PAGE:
Erik Ingvoldstad
Feb 21, 2017

Why I left advertising

I used to feel that we could “invent” anything, and it would create real change in the world. I don’t believe that anymore.

Erik Ingvoldstad
Erik Ingvoldstad

Recently, my friend Matt Eastwood, who is the global chief creative officer at J Walter Thompson (you can’t get much higher than that in creative roles in advertising), was interviewed by Indian website Live Mint. In the interview, he proclaimed that “it is the best time to be working in advertising”, because “now, you can invent a new product” [instead of just doing “advertising”].

So basically, he is saying that advertising is much more than it used to be, so it’s a great time to be in an agency. Fair point, but the ideas that agencies come up with are almost always created for the sole purpose of creating a marketing “buzz”. It’s driven by marketers, and it is highly unlikely that any of it ends up solving real problems for consumers and companies.

If you really want to build something, if you really want to change something, advertising is the last place you want to be.

With all due respect to Matt (who is a truly great creative and one of the loveliest guys you’ll ever meet), the answer is the opposite. If you really want to build something, if you really want to change something, advertising is the last place you want to be—especially if you are young, and just coming out of university or college. In any event, Matt’s interview made me think of why I decided to focus on other things than advertising.

Now, I am a former ad man. I didn’t run the global creative for a large network, like Matt, but I ran creative departments for large global agencies in Sydney, Singapore, Oslo and Shanghai. I worked on some of the largest brands in the world. I used to feel the same way as Matt, that we could “invent” anything, and it would create real change in the world. I don’t believe that anymore.

The truth is that doing something to get people to talk about your company/brand, is the wrong reason to do it. The solution could be right, but most likely it’s not. Solving real problems is not about buzz, social-media presence, or even fame. Advertising, is just that: a way to get people to take interest in your product, but it actually perpetuates the old way of thinking—that brands are defined by how you get people to talk about you and how they perceive your brand.

Today (and especially in the future), nothing is about what you say. Rather everything is about what you do. Branding is not about logos, packaging, advertising or PR anymore. Branding is about how your brand behaves in the world, and the experience that the consumers have at every point of contact with the brand.

So I believe that creative people are better off working with designing new customer-service experiences, creating new services, new products, new ways of using products and services, new ways of using technology to solve problems, and new ways to stimulate the society we live in. It doesn’t only have to be “for good” (i.e. for charity). Most companies make products that are useful and desirable to people. That’s where the path needs to continue, but of course with a stronger understanding of the digital culture we live in, and the technologies available to us—that can help solve real world problems.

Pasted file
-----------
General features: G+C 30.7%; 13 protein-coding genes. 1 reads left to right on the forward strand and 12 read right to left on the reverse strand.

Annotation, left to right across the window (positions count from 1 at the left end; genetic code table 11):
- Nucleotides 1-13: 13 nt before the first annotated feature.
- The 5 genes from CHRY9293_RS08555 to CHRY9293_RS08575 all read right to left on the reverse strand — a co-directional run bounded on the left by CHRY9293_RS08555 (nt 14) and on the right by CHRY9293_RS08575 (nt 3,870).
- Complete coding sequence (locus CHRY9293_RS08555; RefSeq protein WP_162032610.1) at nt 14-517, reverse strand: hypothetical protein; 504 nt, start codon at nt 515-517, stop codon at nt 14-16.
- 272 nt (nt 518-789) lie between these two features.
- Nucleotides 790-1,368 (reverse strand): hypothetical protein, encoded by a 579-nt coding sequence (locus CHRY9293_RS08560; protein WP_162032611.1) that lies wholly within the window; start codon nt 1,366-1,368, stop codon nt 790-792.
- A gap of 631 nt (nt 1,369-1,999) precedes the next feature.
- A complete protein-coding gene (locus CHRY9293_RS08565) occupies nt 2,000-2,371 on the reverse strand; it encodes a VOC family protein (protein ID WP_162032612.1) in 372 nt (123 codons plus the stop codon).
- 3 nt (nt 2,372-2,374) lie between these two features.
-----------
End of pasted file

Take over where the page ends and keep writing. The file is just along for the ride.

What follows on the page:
Advertising isn’t disappearing anytime soon, but to hail it as the most dynamic place to be at the moment is grossly misleading. After over 20 years in advertising, I realised that it is one of the most conservative industries in the world.

The marketing department in a company is very rarely the place where these changes can happen. Not because there’s something wrong with the people who work there—they are usually both knowledgeable and passionate about what they do. But they have been tasked to create marketing activities, and that is their focus. Their budget is allocated to “marketing”, and therefore they will spend that money on “marketing”. Modern marketers understand that this could be creating products, services or new experiences for the customers, but as I said, it’s usually done with the wrong motivation.

If you want to help create real change in a company, you need to be speaking to top management. They are usually focused on growing the business, adjusting the strategy and understanding how to rebuild or adjust the company for the future. Marketing can only take the company so far. Everything else has to come from products, services, customer service, logistics....

That’s where advertising agencies find it hard to cut through. They rarely get to discuss with the top management, and when they do, it’s almost always about marketing. And this is exactly the reason why I chose to say goodbye to advertising, and focus on helping companies change their business for the future, using strategy, innovation, technology and of course creativity.

Advertising isn’t disappearing anytime soon, but to hail it as the most dynamic place to be at the moment is grossly misleading. After over 20 years in advertising, I realised that it is one of the most conservative industries in the world. It hasn’t even figured out how to fully integrate the “new” digital world (digital has been around for over 20 years, hence the quotation marks) with traditional advertising. There are still “traditional” and “digital” agencies out there. So I’m thinking someone will disrupt the industry pretty soon. And I won’t be done by one of today’s mastodons.

Erik Ingvoldstad is founder and CEO of Acoustic Group. This piece originally appeared on Acoustic's blog. You can follow Ingvoldstad at @ingvoldSTAR and Acoustic at @AcousticGroupSG.

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